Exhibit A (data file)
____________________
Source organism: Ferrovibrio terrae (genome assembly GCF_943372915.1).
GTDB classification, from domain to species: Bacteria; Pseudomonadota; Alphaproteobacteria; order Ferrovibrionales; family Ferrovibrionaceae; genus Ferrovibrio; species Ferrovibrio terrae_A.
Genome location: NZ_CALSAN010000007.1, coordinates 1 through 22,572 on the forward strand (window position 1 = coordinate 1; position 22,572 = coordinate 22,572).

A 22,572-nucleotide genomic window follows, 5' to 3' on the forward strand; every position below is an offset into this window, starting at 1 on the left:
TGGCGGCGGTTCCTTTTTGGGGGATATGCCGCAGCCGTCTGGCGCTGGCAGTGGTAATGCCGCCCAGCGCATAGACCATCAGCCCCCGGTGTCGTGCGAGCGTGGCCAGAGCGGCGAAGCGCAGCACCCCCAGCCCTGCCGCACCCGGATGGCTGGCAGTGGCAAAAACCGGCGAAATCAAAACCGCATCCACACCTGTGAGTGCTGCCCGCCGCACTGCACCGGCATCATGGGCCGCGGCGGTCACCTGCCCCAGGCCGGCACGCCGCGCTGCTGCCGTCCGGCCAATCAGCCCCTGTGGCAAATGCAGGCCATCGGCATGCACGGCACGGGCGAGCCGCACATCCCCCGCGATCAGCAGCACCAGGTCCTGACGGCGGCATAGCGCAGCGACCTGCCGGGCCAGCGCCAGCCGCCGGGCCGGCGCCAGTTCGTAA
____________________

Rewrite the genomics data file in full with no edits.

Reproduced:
Source organism: Ferrovibrio terrae (genome assembly GCF_943372915.1).
GTDB classification, from domain to species: Bacteria; Pseudomonadota; Alphaproteobacteria; order Ferrovibrionales; family Ferrovibrionaceae; genus Ferrovibrio; species Ferrovibrio terrae_A.
Genome location: NZ_CALSAN010000007.1, coordinates 1 through 22,572 on the forward strand (window position 1 = coordinate 1; position 22,572 = coordinate 22,572).

A 22,572-nucleotide genomic window follows, 5' to 3' on the forward strand; every position below is an offset into this window, starting at 1 on the left:
TGGCGGCGGTTCCTTTTTGGGGGATATGCCGCAGCCGTCTGGCGCTGGCAGTGGTAATGCCGCCCAGCGCATAGACCATCAGCCCCCGGTGTCGTGCGAGCGTGGCCAGAGCGGCGAAGCGCAGCACCCCCAGCCCTGCCGCACCCGGATGGCTGGCAGTGGCAAAAACCGGCGAAATCAAAACCGCATCCACACCTGTGAGTGCTGCCCGCCGCACTGCACCGGCATCATGGGCCGCGGCGGTCACCTGCCCCAGGCCGGCACGCCGCGCTGCTGCCGTCCGGCCAATCAGCCCCTGTGGCAAATGCAGGCCATCGGCATGCACGGCACGGGCGAGCCGCACATCCCCCGCGATCAGCAGCACCAGGTCCTGACGGCGGCATAGCGCAGCGACCTGCCGGGCCAGCGCCAGCCGCCGGGCCGGCGCCAGTTCGTAA